The characters in anime also call each other by their last names as a formality. Calling someone by their first name is a sign of closeness.
There are also Japanese honorifics, which are suffixes that are added to the end of a person’s name (whichever one they are called by). The most common are:
- -san — さん — most common; generally formal, not extremely formal but used for someone you’re not familiar with
- -sama — 様 — implies great respect; pretty formal and not used in everyday language
- -sensei — 先生 — also respectful; used for people who are mentors, teachers, or experts in their field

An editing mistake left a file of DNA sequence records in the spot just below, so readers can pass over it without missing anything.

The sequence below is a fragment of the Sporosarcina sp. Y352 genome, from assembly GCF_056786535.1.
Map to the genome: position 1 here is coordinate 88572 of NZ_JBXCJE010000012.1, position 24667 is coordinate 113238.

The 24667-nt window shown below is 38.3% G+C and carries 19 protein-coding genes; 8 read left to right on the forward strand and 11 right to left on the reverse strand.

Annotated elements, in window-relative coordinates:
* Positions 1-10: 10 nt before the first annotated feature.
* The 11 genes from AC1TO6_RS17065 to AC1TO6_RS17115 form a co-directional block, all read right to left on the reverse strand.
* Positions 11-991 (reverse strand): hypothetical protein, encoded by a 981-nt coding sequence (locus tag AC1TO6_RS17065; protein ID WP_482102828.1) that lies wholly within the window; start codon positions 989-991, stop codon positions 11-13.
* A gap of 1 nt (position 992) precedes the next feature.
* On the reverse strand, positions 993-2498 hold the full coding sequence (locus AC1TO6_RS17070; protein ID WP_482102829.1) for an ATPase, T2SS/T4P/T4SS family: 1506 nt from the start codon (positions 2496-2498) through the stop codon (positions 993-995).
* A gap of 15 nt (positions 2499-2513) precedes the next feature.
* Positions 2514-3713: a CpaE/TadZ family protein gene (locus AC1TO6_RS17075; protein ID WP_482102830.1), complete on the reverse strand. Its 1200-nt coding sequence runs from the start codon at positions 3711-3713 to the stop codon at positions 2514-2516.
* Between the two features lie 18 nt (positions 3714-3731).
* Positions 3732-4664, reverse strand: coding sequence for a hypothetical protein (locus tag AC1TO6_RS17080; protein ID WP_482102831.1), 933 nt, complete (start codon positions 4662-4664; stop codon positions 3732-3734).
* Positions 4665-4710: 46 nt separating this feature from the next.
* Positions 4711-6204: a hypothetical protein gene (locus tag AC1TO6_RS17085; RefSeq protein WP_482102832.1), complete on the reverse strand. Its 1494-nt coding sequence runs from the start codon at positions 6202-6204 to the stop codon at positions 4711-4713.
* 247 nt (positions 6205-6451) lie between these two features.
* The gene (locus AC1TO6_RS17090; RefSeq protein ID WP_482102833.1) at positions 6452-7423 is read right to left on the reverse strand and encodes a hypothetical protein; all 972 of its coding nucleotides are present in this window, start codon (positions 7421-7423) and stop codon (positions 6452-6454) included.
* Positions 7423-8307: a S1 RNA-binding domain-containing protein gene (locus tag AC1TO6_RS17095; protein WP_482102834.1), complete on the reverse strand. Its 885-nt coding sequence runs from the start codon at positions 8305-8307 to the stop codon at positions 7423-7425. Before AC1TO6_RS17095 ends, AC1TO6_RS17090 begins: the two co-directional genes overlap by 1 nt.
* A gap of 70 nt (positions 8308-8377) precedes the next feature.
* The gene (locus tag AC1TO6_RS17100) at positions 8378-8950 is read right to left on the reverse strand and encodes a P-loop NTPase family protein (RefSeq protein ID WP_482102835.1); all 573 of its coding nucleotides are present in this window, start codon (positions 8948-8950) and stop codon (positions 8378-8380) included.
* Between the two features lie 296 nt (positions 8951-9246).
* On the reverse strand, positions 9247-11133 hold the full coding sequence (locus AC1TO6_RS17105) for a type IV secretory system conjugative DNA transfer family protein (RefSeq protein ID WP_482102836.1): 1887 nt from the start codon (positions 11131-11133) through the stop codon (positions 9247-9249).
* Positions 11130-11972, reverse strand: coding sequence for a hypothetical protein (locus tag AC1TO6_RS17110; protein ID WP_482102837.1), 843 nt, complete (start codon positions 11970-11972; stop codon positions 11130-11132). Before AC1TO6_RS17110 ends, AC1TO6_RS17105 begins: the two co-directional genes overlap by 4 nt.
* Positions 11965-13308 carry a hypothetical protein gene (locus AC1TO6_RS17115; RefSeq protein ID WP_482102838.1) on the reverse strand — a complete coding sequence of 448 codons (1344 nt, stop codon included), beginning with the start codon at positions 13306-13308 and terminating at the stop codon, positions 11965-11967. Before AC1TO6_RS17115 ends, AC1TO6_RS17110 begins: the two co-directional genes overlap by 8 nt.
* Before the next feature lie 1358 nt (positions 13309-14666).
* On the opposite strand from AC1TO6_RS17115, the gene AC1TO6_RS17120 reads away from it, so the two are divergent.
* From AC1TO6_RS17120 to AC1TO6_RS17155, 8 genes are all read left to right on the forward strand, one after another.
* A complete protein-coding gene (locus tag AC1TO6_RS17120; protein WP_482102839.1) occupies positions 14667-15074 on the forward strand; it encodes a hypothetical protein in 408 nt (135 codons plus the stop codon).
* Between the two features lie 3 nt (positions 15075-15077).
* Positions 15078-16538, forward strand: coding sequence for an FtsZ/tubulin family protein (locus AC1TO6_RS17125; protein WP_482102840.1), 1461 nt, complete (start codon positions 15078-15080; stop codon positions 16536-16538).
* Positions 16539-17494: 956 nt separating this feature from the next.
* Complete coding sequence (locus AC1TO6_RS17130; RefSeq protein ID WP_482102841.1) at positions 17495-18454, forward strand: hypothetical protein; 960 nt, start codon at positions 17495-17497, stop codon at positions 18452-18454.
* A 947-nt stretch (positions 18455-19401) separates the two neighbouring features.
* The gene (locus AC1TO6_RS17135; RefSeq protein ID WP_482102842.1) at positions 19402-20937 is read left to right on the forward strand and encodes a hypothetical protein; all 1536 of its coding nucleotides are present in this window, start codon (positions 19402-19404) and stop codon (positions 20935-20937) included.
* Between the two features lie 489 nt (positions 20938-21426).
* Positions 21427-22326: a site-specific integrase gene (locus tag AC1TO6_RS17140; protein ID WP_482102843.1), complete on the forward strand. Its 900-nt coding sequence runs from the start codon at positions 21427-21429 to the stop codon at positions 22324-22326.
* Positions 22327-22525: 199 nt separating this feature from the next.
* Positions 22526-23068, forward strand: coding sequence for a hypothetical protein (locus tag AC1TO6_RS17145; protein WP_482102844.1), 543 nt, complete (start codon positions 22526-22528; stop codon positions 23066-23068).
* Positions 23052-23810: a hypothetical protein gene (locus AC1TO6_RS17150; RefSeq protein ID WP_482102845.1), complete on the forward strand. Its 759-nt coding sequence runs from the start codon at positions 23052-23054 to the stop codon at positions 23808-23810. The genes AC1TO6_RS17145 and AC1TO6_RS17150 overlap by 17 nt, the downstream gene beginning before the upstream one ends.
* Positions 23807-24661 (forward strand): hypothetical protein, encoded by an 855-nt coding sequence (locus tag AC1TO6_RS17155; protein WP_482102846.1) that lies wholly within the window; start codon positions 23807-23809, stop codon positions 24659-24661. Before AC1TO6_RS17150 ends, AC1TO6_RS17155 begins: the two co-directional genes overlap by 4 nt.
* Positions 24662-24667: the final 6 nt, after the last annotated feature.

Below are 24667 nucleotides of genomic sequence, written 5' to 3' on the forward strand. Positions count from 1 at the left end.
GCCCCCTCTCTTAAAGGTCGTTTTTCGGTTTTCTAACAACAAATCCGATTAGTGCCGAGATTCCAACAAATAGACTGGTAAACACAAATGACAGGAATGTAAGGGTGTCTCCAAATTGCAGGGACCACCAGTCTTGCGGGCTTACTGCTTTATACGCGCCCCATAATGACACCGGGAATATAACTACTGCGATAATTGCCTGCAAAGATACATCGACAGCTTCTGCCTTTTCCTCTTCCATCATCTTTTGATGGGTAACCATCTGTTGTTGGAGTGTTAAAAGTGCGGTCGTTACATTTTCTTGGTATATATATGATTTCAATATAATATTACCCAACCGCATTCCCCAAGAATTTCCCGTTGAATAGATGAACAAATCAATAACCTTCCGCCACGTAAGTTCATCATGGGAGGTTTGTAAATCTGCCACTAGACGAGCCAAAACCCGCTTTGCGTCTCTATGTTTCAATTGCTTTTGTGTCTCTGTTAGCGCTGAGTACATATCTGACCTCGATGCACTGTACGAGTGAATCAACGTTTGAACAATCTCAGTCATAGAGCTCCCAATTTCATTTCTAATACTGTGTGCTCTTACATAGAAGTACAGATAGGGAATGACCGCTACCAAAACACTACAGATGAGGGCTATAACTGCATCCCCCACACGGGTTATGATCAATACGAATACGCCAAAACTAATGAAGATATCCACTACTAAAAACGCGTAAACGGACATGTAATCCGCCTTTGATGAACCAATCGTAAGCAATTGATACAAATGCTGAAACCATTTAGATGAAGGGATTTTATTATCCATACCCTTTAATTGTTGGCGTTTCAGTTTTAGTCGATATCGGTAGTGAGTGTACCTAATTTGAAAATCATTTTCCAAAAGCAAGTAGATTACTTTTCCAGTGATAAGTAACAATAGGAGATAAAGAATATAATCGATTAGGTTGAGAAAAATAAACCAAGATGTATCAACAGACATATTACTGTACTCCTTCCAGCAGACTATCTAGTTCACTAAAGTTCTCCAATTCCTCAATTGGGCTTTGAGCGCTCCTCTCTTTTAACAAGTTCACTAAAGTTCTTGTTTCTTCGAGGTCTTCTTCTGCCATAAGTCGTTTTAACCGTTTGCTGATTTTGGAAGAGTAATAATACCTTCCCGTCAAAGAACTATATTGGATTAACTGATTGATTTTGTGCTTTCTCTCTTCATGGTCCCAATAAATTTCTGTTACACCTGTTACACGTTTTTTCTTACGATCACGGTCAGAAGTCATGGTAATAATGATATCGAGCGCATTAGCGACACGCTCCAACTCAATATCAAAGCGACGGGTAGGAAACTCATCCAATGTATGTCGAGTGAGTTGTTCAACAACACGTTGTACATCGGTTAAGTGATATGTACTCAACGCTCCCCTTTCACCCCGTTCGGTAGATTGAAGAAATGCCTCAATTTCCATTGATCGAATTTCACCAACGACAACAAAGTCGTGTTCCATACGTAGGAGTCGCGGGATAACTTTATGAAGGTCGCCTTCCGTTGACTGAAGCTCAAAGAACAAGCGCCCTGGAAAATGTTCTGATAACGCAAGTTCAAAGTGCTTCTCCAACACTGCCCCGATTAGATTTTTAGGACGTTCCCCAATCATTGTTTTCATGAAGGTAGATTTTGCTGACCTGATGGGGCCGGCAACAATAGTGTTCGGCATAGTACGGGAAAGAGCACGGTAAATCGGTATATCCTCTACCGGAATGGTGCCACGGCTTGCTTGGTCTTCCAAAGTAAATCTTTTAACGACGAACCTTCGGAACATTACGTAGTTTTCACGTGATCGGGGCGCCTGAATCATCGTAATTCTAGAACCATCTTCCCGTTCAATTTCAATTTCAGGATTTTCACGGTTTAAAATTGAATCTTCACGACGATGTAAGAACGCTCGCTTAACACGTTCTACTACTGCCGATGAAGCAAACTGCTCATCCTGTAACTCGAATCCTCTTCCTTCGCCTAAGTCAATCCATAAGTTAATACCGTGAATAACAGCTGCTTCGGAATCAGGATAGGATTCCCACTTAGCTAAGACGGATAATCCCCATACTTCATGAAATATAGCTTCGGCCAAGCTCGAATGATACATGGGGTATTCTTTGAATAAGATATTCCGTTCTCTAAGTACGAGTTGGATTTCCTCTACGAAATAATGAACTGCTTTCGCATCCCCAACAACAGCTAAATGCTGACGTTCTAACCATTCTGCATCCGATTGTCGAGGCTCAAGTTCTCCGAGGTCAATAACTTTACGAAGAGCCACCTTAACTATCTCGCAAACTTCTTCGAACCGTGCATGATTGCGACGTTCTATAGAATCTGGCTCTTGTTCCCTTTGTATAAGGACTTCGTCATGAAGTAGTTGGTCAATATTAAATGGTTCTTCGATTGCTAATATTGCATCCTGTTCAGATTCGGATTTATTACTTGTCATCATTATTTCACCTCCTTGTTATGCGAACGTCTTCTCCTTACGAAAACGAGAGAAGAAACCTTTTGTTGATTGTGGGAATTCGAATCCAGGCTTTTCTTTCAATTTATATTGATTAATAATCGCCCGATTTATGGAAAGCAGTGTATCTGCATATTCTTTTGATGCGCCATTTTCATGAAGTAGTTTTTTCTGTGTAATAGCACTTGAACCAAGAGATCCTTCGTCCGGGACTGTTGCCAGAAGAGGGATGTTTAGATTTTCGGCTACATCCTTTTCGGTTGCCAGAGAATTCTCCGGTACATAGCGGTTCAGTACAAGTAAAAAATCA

- -senpai — 先輩 — used for older or more experienced people; an underclassman would use this for an upperclassman
- -kun — 君 — a term of familiarity or affection, usually used for boys
- -chan — ちゃん — most informal, laced with cute connotations and used as a term of endearment
In this respect, the anime appears to be consistent with actual Japanese names and formalities. Translations into English will almost always leave out the honorifics (silly English people—sometimes this takes some of the meaning away, as honorifics are used to explain relationships, and sometimes the suffix will change as characters get closer), but anime that is Japanese-dubbed, English-subbed keeps the honorifics (obviously; none of the voices are changed).
Fantastic websites that verify the above points: